Through the Global Equality Fund and the LGBT Global Development Partnership, the United States is working with government and private sector partners to advance equality and human rights protections worldwide. The Fund provides emergency assistance to activists in more than 50 countries. Now, we’re launching new efforts to help civil society build partnerships with local faith communities, business leaders, and health care providers to enhance protections for LGBT rights. And, thanks to a new partnership between the National Gay & Lesbian Chamber of Commerce and USAID, we will provide business development training and build new networks to help economically empower the LGBT community.
We’re also working tirelessly in international institutions to bolster the norms protecting rights. During my four and a half years at the United Nations, the U.S. joined the LGBT core group. We worked to pass the first Human Rights Council resolution focused solely on the human rights of LGBT people. And, we fought to broaden other UN resolutions to expressly cover LGBT persons. When some countries worked hard, and succeeded, in stripping language on sexual orientation and gender identity from a resolution condemning extrajudicial killings, we battled back, we restored the language, and when that resolution went to the full General Assembly, we won.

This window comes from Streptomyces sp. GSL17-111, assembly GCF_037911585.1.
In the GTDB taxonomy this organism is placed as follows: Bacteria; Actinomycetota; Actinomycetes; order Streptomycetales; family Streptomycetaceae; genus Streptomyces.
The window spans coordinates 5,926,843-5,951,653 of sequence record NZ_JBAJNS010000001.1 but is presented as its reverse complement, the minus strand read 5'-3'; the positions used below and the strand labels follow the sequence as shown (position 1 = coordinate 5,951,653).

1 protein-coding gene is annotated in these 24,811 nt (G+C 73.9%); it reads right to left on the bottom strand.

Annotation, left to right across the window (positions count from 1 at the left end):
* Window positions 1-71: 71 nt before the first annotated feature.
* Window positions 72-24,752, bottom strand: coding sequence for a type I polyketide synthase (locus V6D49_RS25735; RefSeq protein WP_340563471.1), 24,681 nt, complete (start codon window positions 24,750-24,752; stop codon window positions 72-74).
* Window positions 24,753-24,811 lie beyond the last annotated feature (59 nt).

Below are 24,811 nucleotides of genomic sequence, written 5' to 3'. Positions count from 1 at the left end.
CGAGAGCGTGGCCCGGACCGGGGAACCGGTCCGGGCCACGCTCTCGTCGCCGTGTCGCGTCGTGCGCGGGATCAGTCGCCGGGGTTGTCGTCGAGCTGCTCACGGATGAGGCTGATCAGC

The United States government will continue to beat back barriers and speak out on behalf of the rights of all people, the world over. We do this both because it’s our moral obligation, and because it’s in our national interests. Nations that protect human rights are more stable, more peaceful, and more prosperous partners for the United States. But, to achieve lasting global change, we need everyone’s shoulder at the wheel. That’s what today is about, finding new ways for all of us to push forward together. With more voices to enrich and amplify the message—the message that gay rights are straight-up human rights—we can open many more minds.
So, take this opportunity amongst yourselves to build new connections. Look for ways to strengthen your networks, both with LGBT groups at home and with communities working overseas. Let’s challenge ourselves not just to talk about how difficult the mission ahead of us is, but to make concrete commitments that will bring us closer to our goal.
For the faith community, how can we reinforce to religious groups that God loves all the children of his creation equally? For the human rights community, how can we help activists work together to advance social justice for everyone? Because, if you care about equal rights for women or ethnic or religious minorities, you should care about LGBT human rights too. It’s all the same. And for the private sector, how can we make the strongest case that protecting rights is good business? These are the questions that I hope we’ll continue to work together to answer.
Because when I listen to my own children and to the young people I’m privileged to meet with, I am filled with hope—hope that tomorrow will indeed get better for all people of the world, whether they live in Peoria or Peshawar. And I have no doubt that future generations will wonder why anyone ever sought to criminalize love or condemn another human for being true to him or herself.
Change will come. It’s already coming. We have achieved so much. And, working together, we can be assured that the future belongs to those who stand up for freedom and human dignity. So let’s recommit to doing everything we can to reach the day when love—all love—is met only with celebration, when all of our brothers and sisters encounter only equal opportunity and acceptance, and when all rights are just simply human rights—sacred and inviolable. Thank you all so much for being here with us.